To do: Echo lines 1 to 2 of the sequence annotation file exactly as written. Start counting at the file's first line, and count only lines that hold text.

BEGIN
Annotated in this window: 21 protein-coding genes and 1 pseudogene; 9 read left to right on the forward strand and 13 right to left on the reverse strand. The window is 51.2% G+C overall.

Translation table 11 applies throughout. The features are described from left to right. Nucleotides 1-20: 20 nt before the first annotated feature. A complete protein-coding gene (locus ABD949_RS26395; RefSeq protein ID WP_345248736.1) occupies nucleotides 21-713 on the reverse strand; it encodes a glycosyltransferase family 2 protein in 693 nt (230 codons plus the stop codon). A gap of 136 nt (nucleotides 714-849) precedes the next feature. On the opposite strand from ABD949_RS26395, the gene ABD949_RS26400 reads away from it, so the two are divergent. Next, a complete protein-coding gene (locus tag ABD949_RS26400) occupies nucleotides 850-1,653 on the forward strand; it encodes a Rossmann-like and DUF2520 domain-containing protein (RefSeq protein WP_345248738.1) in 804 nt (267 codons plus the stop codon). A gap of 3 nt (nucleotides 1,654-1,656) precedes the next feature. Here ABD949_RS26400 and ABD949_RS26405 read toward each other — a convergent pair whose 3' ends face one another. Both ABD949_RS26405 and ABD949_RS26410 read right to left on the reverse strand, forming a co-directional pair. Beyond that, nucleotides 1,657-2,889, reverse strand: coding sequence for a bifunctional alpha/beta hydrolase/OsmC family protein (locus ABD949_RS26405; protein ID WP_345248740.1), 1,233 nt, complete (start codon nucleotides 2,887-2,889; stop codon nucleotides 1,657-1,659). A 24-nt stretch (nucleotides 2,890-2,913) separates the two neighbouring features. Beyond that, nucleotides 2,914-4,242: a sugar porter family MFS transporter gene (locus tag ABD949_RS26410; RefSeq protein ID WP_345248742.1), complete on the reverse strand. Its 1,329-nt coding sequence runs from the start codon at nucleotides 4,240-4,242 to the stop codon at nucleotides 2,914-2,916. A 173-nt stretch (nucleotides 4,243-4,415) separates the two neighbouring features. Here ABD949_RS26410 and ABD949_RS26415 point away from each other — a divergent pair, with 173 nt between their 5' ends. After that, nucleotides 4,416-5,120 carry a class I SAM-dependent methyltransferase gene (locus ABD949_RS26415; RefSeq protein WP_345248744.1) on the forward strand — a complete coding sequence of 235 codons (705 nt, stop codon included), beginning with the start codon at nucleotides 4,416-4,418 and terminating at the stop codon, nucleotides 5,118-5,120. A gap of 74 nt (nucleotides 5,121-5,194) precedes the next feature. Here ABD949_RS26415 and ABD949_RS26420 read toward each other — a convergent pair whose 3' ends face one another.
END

Annotated in this window: 21 protein-coding genes and 1 pseudogene; 9 read left to right on the forward strand and 13 right to left on the reverse strand. The window is 51.2% G+C overall.

Translation table 11 applies throughout. The features are described from left to right. Nucleotides 1-20: 20 nt before the first annotated feature. A complete protein-coding gene (locus ABD949_RS26395; RefSeq protein ID WP_345248736.1) occupies nucleotides 21-713 on the reverse strand; it encodes a glycosyltransferase family 2 protein in 693 nt (230 codons plus the stop codon). A gap of 136 nt (nucleotides 714-849) precedes the next feature. On the opposite strand from ABD949_RS26395, the gene ABD949_RS26400 reads away from it, so the two are divergent. Next, a complete protein-coding gene (locus tag ABD949_RS26400) occupies nucleotides 850-1,653 on the forward strand; it encodes a Rossmann-like and DUF2520 domain-containing protein (RefSeq protein WP_345248738.1) in 804 nt (267 codons plus the stop codon). A gap of 3 nt (nucleotides 1,654-1,656) precedes the next feature. Here ABD949_RS26400 and ABD949_RS26405 read toward each other — a convergent pair whose 3' ends face one another. Both ABD949_RS26405 and ABD949_RS26410 read right to left on the reverse strand, forming a co-directional pair. Beyond that, nucleotides 1,657-2,889, reverse strand: coding sequence for a bifunctional alpha/beta hydrolase/OsmC family protein (locus ABD949_RS26405; protein ID WP_345248740.1), 1,233 nt, complete (start codon nucleotides 2,887-2,889; stop codon nucleotides 1,657-1,659). A 24-nt stretch (nucleotides 2,890-2,913) separates the two neighbouring features. Beyond that, nucleotides 2,914-4,242: a sugar porter family MFS transporter gene (locus tag ABD949_RS26410; RefSeq protein ID WP_345248742.1), complete on the reverse strand. Its 1,329-nt coding sequence runs from the start codon at nucleotides 4,240-4,242 to the stop codon at nucleotides 2,914-2,916. A 173-nt stretch (nucleotides 4,243-4,415) separates the two neighbouring features. Here ABD949_RS26410 and ABD949_RS26415 point away from each other — a divergent pair, with 173 nt between their 5' ends. After that, nucleotides 4,416-5,120 carry a class I SAM-dependent methyltransferase gene (locus ABD949_RS26415; RefSeq protein WP_345248744.1) on the forward strand — a complete coding sequence of 235 codons (705 nt, stop codon included), beginning with the start codon at nucleotides 4,416-4,418 and terminating at the stop codon, nucleotides 5,118-5,120. A gap of 74 nt (nucleotides 5,121-5,194) precedes the next feature. Here ABD949_RS26415 and ABD949_RS26420 read toward each other — a convergent pair whose 3' ends face one another.